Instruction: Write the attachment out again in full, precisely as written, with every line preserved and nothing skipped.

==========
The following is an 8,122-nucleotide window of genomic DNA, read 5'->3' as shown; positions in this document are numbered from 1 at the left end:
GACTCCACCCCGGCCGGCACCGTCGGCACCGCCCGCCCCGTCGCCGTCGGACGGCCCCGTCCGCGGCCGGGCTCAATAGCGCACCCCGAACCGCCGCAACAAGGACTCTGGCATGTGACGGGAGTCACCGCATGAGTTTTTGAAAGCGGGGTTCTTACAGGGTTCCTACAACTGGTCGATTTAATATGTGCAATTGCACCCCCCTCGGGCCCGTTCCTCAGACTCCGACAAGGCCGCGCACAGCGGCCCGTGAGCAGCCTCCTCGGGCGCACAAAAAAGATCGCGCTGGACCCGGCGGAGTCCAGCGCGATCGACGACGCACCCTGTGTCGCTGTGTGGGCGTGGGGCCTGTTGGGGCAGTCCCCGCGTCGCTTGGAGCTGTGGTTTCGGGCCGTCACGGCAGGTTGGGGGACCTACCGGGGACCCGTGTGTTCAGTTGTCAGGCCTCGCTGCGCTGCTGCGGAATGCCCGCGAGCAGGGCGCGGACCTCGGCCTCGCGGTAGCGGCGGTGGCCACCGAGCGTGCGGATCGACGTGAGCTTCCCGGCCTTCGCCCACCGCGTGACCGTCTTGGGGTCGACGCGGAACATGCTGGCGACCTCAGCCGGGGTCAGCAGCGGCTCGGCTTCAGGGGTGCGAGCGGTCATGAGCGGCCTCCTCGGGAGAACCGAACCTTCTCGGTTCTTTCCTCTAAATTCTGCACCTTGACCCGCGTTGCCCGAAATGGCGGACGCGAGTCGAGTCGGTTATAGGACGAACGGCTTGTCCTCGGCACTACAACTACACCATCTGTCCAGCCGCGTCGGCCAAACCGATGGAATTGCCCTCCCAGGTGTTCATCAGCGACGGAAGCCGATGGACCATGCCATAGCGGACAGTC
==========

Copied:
The following is an 8,122-nucleotide window of genomic DNA, read 5'->3' as shown; positions in this document are numbered from 1 at the left end:
GACTCCACCCCGGCCGGCACCGTCGGCACCGCCCGCCCCGTCGCCGTCGGACGGCCCCGTCCGCGGCCGGGCTCAATAGCGCACCCCGAACCGCCGCAACAAGGACTCTGGCATGTGACGGGAGTCACCGCATGAGTTTTTGAAAGCGGGGTTCTTACAGGGTTCCTACAACTGGTCGATTTAATATGTGCAATTGCACCCCCCTCGGGCCCGTTCCTCAGACTCCGACAAGGCCGCGCACAGCGGCCCGTGAGCAGCCTCCTCGGGCGCACAAAAAAGATCGCGCTGGACCCGGCGGAGTCCAGCGCGATCGACGACGCACCCTGTGTCGCTGTGTGGGCGTGGGGCCTGTTGGGGCAGTCCCCGCGTCGCTTGGAGCTGTGGTTTCGGGCCGTCACGGCAGGTTGGGGGACCTACCGGGGACCCGTGTGTTCAGTTGTCAGGCCTCGCTGCGCTGCTGCGGAATGCCCGCGAGCAGGGCGCGGACCTCGGCCTCGCGGTAGCGGCGGTGGCCACCGAGCGTGCGGATCGACGTGAGCTTCCCGGCCTTCGCCCACCGCGTGACCGTCTTGGGGTCGACGCGGAACATGCTGGCGACCTCAGCCGGGGTCAGCAGCGGCTCGGCTTCAGGGGTGCGAGCGGTCATGAGCGGCCTCCTCGGGAGAACCGAACCTTCTCGGTTCTTTCCTCTAAATTCTGCACCTTGACCCGCGTTGCCCGAAATGGCGGACGCGAGTCGAGTCGGTTATAGGACGAACGGCTTGTCCTCGGCACTACAACTACACCATCTGTCCAGCCGCGTCGGCCAAACCGATGGAATTGCCCTCCCAGGTGTTCATCAGCGACGGAAGCCGATGGACCATGCCATAGCGGACAGTC